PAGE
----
Nearly three-quarters of 714 female journalists surveyed said they had experienced online attacks, according to a study released in April by UNESCO and the International Center for Journalists. Twelve percent sought medical or psychological help. The survey said 4% left their jobs and 2% quit the business altogether.
Washington Post columnist Margaret Sullivan wrote in March about receiving “viciously misogynistic name-calling and sexualized fantasies about dismembering me.”
“Unless you’ve been there, it’s hard to comprehend how deeply destabilizing it is, how it can make you think twice about your next story, or even whether being a journalist is worth it,” she wrote.
Taylor Lorenz, a reporter at The New York Times, wrote on Twitter this spring about the “unimaginable” attacks she had received online. “It’s not an exaggeration to say that the harassment and smear campaign I’ve had to endure over the past year has destroyed my life,” she wrote. “No one should have to go through this.”
Both journalist Glenn Greenwald and Fox News Channel host Tucker Carlson belittled her concerns.
“Destroyed her life? Really?” Carlson said on the air. “By most people’s standards Taylor Lorenz would seem to have a pretty good life, one of the best lives in the country, in fact.”
A “suck it up” attitude or feeling that nothing can really be done about online harassment leads many journalists to stay silent. Anne M. Peterson, a veteran sportswriter for the AP, said she has received lewd pictures online and a threat from someone who chillingly attached a Google image of her house. She has never reported an incident to management.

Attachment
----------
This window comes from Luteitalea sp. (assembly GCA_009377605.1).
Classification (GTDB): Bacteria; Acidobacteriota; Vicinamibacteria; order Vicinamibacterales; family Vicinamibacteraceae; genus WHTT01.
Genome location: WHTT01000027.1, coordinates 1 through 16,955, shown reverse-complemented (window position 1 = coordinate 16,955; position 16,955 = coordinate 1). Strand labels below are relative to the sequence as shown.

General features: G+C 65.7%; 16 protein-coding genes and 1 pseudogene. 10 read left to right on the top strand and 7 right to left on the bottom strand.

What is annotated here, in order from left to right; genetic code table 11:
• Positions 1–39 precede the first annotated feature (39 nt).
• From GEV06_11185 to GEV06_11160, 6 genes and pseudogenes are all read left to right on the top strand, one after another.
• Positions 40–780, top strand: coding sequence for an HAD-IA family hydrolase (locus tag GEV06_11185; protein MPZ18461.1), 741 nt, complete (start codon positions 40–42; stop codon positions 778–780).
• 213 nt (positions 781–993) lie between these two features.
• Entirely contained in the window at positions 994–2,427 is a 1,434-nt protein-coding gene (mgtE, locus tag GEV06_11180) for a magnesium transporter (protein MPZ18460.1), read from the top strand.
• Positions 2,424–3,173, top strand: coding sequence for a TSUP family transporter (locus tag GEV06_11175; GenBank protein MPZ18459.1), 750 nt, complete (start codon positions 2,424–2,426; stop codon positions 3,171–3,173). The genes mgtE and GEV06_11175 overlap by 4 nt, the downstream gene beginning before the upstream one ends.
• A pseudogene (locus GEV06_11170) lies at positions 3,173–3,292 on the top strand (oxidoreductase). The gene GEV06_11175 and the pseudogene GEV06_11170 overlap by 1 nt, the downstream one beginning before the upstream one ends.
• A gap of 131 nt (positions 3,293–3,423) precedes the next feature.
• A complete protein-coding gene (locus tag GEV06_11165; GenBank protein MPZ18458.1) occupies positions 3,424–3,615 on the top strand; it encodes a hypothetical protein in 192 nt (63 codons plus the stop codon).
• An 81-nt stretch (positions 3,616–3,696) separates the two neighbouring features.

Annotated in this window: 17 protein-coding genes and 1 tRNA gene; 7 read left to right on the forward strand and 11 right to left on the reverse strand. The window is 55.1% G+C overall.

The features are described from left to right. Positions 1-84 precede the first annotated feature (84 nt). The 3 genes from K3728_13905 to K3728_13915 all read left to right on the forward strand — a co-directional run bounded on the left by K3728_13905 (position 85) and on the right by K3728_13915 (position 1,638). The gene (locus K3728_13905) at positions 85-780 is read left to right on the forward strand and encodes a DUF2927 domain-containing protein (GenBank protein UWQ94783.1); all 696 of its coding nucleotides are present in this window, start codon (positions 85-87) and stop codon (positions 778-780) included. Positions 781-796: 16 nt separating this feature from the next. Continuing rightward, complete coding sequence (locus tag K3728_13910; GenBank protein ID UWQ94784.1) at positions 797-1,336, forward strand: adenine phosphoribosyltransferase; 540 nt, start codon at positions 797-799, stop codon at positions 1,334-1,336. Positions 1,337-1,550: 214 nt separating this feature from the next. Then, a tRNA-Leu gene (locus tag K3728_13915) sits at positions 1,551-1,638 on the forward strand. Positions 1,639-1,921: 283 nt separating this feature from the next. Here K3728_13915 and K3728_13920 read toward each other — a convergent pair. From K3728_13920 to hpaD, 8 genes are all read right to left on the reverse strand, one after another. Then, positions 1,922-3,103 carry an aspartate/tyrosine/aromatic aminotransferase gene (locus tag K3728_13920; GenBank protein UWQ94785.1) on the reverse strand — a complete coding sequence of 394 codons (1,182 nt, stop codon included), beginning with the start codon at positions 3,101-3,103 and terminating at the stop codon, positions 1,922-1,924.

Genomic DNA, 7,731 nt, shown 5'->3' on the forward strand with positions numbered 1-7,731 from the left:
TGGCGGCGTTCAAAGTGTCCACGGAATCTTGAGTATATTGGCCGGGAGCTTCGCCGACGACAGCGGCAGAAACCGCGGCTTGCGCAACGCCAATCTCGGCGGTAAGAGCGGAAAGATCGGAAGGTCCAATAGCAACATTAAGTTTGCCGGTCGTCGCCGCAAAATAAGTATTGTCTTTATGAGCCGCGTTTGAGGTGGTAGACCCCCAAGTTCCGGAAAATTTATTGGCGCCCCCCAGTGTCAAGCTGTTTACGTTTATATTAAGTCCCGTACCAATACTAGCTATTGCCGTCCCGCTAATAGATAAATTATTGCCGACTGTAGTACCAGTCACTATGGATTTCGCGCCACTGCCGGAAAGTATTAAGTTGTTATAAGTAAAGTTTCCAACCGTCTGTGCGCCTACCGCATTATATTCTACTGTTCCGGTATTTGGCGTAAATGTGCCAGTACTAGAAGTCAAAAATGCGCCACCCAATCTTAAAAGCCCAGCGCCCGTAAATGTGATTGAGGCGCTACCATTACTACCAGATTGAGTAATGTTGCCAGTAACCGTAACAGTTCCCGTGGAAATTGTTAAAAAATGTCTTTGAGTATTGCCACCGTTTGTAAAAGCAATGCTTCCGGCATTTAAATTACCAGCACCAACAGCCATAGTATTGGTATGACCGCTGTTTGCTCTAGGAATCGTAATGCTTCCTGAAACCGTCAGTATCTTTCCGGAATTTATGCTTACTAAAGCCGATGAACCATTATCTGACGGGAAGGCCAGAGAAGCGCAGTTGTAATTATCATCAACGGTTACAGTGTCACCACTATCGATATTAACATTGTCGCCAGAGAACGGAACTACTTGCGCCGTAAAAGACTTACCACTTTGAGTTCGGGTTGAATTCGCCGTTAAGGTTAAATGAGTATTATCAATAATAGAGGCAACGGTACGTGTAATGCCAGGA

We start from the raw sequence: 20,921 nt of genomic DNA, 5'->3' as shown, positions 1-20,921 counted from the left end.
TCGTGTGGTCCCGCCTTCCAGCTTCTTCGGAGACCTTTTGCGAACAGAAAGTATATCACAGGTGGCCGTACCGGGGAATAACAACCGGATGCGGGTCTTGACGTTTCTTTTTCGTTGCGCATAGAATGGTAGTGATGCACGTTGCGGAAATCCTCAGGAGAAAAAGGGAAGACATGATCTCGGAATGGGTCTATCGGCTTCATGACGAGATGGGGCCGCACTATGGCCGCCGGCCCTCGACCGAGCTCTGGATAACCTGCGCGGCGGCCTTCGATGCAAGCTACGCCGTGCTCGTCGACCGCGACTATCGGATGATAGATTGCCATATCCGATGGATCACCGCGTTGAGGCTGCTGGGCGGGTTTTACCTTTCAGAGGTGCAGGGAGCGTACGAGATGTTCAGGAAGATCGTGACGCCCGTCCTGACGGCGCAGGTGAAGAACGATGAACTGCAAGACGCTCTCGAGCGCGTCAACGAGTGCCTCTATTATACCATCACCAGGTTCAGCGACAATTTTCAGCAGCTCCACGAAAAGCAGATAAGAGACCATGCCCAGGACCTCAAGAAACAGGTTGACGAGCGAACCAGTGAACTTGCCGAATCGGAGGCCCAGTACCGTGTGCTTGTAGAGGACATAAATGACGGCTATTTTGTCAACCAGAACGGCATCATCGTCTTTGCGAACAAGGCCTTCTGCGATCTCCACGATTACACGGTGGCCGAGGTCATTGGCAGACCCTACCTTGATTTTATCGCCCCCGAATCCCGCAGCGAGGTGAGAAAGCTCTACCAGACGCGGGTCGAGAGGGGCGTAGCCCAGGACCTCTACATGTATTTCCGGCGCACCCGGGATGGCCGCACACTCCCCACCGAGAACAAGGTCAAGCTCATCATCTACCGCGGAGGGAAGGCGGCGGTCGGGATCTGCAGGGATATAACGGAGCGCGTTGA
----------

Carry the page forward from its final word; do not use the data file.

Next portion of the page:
The AP’s Pace, who also writes stories and appears on television, said she has been a target of abuse and has had to address it for employees she manages.
“There have been moments when I sort of chalked it up to, ‘Yeah, this is part of the job,’” she said in an interview. “I know I’m in a high-profile job. … Then there are moments where they really cross a line, or if it affects your personal safety or your family where you think, ‘No, this is not something I should have to put up with. This is unacceptable and scary.’”
“So we don’t want to normalize it,” she said. “We don’t want people to feel like they have to sit there and take it.”
Online attacks in general have worsened. The Pew Research Center said in January that 41% of U.S. adults say they have been harassed online, up from 35% in 2017. The percentages of people who say they have been threatened or sexually harassed online have both doubled since 2014, Pew said.
There are signs that the problem is being taken more seriously in newsrooms.
One indication is a greater willingness to publicly back journalists under attack. That happened this past winter, when Washington Post reporter Seung Hin Kim was criticized for asking Sen Lisa Murkowski her reaction to something President Joe Biden’s failed nominee for budget director, Neera Tanden, had tweeted about Murkowski.
Kim’s boss, Post national editor Steven Ginsberg, said the attacks were “wildly misguided and a bad-faith effort at intimidation. What she did was basic journalism.”
Vilk advises news organizations to conduct an anonymous internal survey to determine the extent of their problems, and to examine social media policies. Most policies concentrate on what journalists should or shouldn’t do, as opposed to what happens when the audience goes on attack, she said.
Organizations should provide cybersecurity training and support, legal and mental health counseling and access to services that can scrub an employee’s personal information from the web, she said. Companies must also be aware that harassment is often more organized than it appears, and be prepared to investigate the source of campaigns, she said.
The AP set a Sept. 1 deadline for a committee of staff members to bring forward ideas to improve how harassment is dealt with.